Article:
The strangers loitering around the Library and Cooper Hall with clipboards full of petitions for the legalization of medical marijuana may have given a small fist pump Monday when one of their biggest adversaries sidelined herself.
Florida Attorney General Pam Bondi has remained outside of the discussion for adding the legalization amendment to the ballot next year, According to the Tampa Bay Times.
“Based on the Court’s decision in 2014, I have not filed a legal challenge to the current amendment,” Bondi said in the Times’ article. “But my concerns with it are the same.”
The amendment was proposed by grassroots organization People United for Medical Marijuana through the campaign United For Care, which is not unfamiliar with the USF campus.
A recent poll of registered voters in Florida conducted by Bay News 9 showed 62 percent of registered voters in college would vote to approve the amendment.
Before the 2014 election, members of the campaign joined “students and other organizations on campus to show the public” the support the campaign has garnered. Orlando-based attorney John Morgan, a major supporter of the campaign, was featured in a question-and-answer session at the event.
At the time of print, the amendment is not confirmed as part of the ballot, so there are no such rallies planned.
The Florida Right to Medical Marijuana Initiative, known as amendment 2, may be on the 2016 ballot, as the Florida Supreme Court is currently reviewing it ahead of the upcoming elections.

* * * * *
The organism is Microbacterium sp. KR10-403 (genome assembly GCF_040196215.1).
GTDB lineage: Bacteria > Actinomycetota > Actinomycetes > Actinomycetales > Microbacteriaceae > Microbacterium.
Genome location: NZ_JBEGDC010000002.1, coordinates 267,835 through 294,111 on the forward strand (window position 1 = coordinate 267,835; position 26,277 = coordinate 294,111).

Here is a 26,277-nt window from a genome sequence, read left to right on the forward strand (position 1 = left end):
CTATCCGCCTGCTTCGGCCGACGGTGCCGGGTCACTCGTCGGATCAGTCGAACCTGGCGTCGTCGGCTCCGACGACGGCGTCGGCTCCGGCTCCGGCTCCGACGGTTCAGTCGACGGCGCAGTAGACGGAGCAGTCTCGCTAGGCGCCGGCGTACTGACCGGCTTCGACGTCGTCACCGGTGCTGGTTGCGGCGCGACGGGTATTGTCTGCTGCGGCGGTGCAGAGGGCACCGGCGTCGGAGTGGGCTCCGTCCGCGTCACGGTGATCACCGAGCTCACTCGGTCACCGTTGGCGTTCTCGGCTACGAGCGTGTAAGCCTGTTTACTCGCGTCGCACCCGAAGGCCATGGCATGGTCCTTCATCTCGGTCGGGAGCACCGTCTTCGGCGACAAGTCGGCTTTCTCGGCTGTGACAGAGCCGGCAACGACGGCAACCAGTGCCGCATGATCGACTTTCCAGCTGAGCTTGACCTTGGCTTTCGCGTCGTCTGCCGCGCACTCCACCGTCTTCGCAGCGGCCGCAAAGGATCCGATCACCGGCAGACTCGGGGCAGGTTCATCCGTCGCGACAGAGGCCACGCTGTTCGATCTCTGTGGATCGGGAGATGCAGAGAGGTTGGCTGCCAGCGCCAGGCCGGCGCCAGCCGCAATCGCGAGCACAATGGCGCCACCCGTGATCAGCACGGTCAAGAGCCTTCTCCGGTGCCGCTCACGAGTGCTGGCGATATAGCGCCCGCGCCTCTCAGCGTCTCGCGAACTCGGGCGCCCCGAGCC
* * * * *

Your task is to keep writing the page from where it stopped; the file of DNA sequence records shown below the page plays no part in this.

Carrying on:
In 2014, the Initiative failed on the ballot after getting 3 percent shy of the required supermajority vote (60 percent). Since then, United For Care has reworked its campaign to address criticism from opponents who argued minors could purchase medical marijuana without parental consent.
The Bay News 9 poll revealed 56 percent of registered voters in high school — a majority of whom are minors in terms of the sale of alcohol, which may be a similar standard for marijuana sales — would approve the amendment.
The new language in the amendment also clarifies that only specific conditions and “other debilitating medical conditions of the same kind or class as or comparable to those enumerated,” according to the Times.
Also according to the Bay News 9 poll, 72 percent of voters who listed “health care” as a top issue would approve the amendment.
Additionally, the amendment was revised to include a provision for preventing drug dealers from easily obtaining caregiver cards by setting high qualification standards and enforcing annual background checks, according to the Times.
With normally outspoken legalization adversary Bondi sitting this one out, United For Care will look forward to the Court’s ruling on the new language, and supporters of the amendment will keep their fingers crossed.